|Oh, I am excited. Today was one of those wonderful days when the Word of God had so much to say to me. As you will probably figure out, I am back in Genesis, and when there is no Bible study from Pastor Don, you get to hear what God is saying to me where I am in the Bible. Today wowed me. In our church many people are delighting in looking up the meanings of names of various Bible places and people as part of examining the passage. So today I used Strong’s and did that with Genesis 12 & 13 and was blown away as the Holy Spirit showed me a connection I hadn’t seen before. And of course this passage, as often is the case, is right in my face about what I am working on in my life.
From what I am seeing Chapter 12 is where the Bible starts getting particular. Chapters 1-11 seem to cover almost 2000 years, and the rest of Genesis is just about 400 years in 39 chapters. So it is more detailed. I remember once telling Pastor Don that I was amazed at how many times the Israelites made the same mistake over and over again. He pointed out to me that the Bible covers such a vast expanse of history – 4000 years in only 1189 pages (my Bible) that God was very careful about what examples he gave and just like the news, He covered the most important points. So while these people in the Bible might have done hundreds of things right, God will show us where they missed the mark so we can learn about the mistakes without repeating them ourselves. God had to be very careful about what He wrote, to cover the important details.
So, now the Bible will focus on Abram (later to be called Abraham), and he is by far one of the most important of the Old Testament Patriarchs, his name is mentioned over 70 times in the New Testament. What I find interesting about him is that he is one man that is elevated in all the major religions on earth, Christianity, Judaism, and Islam and he holds one of the most unique titles in the Bible, one I wish to aspire to: Friend of God.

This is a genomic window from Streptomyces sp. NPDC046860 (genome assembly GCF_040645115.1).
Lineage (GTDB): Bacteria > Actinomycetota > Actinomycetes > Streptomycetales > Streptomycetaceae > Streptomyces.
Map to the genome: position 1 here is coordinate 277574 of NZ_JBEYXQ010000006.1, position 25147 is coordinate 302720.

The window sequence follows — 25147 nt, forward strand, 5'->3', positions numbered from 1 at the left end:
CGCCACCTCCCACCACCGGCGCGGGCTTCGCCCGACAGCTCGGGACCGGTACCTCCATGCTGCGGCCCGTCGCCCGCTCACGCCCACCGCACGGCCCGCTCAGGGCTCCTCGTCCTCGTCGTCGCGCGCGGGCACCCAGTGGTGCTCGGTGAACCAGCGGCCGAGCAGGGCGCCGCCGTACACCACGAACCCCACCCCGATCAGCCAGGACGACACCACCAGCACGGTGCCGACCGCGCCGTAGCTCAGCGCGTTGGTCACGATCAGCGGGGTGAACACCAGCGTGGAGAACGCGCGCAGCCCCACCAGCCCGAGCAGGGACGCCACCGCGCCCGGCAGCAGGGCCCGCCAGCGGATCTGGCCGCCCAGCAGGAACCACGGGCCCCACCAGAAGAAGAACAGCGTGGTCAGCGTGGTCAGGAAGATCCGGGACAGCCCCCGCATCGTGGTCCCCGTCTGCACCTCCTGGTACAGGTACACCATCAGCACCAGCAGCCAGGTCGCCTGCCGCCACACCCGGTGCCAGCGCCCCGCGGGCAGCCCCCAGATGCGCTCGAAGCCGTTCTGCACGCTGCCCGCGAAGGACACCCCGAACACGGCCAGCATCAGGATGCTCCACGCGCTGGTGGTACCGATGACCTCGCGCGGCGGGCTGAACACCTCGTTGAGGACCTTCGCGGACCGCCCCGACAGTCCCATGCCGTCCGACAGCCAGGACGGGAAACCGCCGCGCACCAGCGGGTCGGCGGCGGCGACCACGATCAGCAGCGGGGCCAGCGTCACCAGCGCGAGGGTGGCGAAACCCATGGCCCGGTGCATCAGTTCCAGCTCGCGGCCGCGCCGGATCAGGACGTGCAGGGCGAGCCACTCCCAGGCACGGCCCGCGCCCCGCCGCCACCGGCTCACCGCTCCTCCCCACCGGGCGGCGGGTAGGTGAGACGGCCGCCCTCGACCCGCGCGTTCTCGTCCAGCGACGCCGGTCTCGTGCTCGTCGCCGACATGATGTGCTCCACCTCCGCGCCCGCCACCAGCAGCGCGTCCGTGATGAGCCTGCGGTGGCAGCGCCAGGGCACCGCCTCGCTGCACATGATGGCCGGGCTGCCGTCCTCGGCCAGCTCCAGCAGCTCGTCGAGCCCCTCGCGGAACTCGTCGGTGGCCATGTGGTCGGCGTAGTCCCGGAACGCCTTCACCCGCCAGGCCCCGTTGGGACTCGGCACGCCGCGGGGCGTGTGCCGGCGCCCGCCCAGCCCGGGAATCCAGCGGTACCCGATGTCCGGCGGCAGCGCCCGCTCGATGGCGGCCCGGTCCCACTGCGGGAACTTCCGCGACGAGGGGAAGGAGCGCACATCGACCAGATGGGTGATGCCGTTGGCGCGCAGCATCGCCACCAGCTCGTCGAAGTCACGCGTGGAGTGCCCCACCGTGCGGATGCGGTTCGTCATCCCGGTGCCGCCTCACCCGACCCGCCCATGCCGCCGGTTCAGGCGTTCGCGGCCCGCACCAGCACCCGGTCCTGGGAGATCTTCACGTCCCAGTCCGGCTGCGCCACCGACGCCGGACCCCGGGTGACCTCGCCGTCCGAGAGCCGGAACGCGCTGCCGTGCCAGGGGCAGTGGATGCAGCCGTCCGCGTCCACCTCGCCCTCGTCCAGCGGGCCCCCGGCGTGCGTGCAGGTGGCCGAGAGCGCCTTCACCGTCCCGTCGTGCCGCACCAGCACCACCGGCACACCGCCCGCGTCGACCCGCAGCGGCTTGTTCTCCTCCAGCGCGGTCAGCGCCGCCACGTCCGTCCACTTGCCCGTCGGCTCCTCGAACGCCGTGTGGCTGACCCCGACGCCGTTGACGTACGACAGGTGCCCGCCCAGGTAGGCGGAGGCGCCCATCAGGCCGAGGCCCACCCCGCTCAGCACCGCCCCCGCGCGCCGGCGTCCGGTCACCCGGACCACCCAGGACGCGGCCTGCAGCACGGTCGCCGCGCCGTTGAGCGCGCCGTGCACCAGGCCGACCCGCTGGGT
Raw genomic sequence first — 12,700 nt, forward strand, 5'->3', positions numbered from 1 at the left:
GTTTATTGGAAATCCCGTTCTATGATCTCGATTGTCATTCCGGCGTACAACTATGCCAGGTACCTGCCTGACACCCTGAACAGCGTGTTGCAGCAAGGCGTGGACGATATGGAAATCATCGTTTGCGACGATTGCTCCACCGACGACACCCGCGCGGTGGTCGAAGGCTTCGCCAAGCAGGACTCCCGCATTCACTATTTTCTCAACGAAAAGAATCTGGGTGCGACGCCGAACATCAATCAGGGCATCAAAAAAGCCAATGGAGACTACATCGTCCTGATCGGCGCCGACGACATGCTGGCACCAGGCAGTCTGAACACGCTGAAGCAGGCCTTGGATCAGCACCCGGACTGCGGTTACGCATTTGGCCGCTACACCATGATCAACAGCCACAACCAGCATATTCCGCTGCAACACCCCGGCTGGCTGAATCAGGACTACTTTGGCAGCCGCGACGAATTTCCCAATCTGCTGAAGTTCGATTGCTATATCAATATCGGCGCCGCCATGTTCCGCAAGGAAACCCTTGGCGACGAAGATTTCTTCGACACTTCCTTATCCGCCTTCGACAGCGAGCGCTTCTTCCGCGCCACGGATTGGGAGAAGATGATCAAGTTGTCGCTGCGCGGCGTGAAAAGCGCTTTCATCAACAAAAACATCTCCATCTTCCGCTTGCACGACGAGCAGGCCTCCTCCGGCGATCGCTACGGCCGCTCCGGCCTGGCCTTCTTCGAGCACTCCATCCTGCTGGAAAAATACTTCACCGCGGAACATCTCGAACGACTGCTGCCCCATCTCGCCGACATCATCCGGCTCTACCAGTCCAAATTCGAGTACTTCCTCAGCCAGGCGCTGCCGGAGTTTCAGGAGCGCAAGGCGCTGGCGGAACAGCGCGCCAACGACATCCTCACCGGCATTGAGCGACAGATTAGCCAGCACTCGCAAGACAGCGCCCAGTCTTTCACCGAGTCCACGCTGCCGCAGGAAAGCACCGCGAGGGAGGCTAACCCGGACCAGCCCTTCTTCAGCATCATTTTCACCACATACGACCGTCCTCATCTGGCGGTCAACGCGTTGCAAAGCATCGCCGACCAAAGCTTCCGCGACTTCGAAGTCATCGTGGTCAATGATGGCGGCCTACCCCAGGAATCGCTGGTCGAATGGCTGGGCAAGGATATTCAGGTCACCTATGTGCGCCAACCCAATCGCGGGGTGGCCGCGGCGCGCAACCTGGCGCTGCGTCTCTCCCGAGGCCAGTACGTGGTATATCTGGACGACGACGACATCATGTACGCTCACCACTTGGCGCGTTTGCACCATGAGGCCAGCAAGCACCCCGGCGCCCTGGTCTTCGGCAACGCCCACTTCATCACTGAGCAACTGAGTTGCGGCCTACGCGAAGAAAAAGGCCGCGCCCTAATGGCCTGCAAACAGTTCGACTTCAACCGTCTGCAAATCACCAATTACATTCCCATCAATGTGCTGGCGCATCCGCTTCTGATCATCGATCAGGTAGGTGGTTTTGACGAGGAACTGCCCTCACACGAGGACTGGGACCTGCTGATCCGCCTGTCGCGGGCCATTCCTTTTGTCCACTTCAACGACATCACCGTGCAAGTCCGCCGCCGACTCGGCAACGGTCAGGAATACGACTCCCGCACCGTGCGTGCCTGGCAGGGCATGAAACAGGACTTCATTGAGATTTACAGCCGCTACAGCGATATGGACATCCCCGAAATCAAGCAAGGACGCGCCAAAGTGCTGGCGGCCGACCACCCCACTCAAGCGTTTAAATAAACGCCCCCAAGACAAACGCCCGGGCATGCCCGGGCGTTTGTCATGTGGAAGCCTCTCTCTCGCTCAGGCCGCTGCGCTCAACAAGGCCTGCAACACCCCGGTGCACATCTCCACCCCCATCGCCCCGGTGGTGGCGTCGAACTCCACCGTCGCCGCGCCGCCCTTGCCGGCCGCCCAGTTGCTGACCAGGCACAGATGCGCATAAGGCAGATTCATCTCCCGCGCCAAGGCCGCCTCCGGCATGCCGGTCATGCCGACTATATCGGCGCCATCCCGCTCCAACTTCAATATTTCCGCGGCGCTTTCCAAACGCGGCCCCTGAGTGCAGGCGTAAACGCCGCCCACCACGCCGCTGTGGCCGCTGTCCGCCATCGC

Chapter 11:31 And Terah took his son Abram and his grandson Lot, the son of Haran, and his daughter-in-law Sarai, his son Abram’s wife, and they went out with them from Ur of the Chaldeans to go to the land of Canaan; and they came to Haran and dwelt there.
Now to Chapter 12:1-3 Interesting first line of verse 1 (Caps are mine) “Now the Lord HAD said to Abram: “Get out of your country, From your family and from your father’s house, to a land that I will show you. I will make you a great nation; I will bless you and make your name great; and you shall be a blessing. I will bless those who bless you, and I will curse him who curses you; and in you all the families of the earth shall be blessed.”
This is a cool blessing that applies to us as we are spiritual descendants of Abram, and are part of all the families of the earth. But notice in verse one that the Lord HAD (past tense) said to Abram – to leave his country. He must have heard that command in Genesis 11 or before, and is now responding. But notice something. God also said, leave your father’s house, and family. What did Abram do? He took his father and Lot. Lot, as you know is the cause of many of the problems that we still face today. Imagine what life would have been like if Abram had fully obeyed God.
Just like me, sometimes I hear a command from God, and do not completely do what He commanded, ultimately that leads to some consequences that I could have easily avoided had I obeyed more fully. I think sometimes I am guilty of half-hearted obedience, forgetting the important fact that if God has a plan for me, His plan is His best for me. I stopped here and prayed that God help me to obey Him more completely. Yet, I can take comfort that God still blessed Abram even when the obedience wasn’t perfect.
Where did Abram Go? he went from Ur of the Chaldeans (which is east of the Euphrates) to Haran which is only 1/2 way to the land of Canaan, and still east of the Euphrates.
Ur was an idol worshipping country and we can infer that Abram was a gentile, who worshipped idols. His faithfulness to God would cause him to be known as Father of the Faithful, but he came from pagan roots. Given my past, it is so good to realize that God can change a pagan to someone faithful to Him and use him greatly. I think I appreciate Abram in this reading of Genesis because he is so like me, so like us, in that he makes mistakes, sins, asks forgiveness, and God continues to use him, mistakes and all.